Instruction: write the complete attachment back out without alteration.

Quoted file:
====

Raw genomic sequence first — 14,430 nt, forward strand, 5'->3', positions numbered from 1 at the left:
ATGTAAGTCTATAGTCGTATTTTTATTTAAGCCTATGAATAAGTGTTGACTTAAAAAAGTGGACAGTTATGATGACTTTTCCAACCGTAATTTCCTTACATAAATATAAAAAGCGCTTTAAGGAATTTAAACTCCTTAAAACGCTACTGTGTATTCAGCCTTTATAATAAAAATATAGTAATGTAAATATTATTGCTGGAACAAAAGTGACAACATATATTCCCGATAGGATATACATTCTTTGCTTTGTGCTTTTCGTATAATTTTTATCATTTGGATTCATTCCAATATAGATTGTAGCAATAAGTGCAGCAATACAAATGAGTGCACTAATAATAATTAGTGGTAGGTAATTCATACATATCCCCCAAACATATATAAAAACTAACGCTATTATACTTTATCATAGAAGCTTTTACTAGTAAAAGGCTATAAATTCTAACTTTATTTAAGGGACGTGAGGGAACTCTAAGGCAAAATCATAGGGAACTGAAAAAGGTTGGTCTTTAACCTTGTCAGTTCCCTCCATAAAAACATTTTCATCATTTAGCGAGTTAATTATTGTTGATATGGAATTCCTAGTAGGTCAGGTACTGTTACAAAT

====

Raw genomic sequence first — 14,430 nt, forward strand, 5'->3', positions numbered from 1 at the left:
ATGTAAGTCTATAGTCGTATTTTTATTTAAGCCTATGAATAAGTGTTGACTTAAAAAAGTGGACAGTTATGATGACTTTTCCAACCGTAATTTCCTTACATAAATATAAAAAGCGCTTTAAGGAATTTAAACTCCTTAAAACGCTACTGTGTATTCAGCCTTTATAATAAAAATATAGTAATGTAAATATTATTGCTGGAACAAAAGTGACAACATATATTCCCGATAGGATATACATTCTTTGCTTTGTGCTTTTCGTATAATTTTTATCATTTGGATTCATTCCAATATAGATTGTAGCAATAAGTGCAGCAATACAAATGAGTGCACTAATAATAATTAGTGGTAGGTAATTCATACATATCCCCCAAACATATATAAAAACTAACGCTATTATACTTTATCATAGAAGCTTTTACTAGTAAAAGGCTATAAATTCTAACTTTATTTAAGGGACGTGAGGGAACTCTAAGGCAAAATCATAGGGAACTGAAAAAGGTTGGTCTTTAACCTTGTCAGTTCCCTCCATAAAAACATTTTCATCATTTAGCGAGTTAATTATTGTTGATATGGAATTCCTAGTAGGTCAGGTACTGTTACAAAT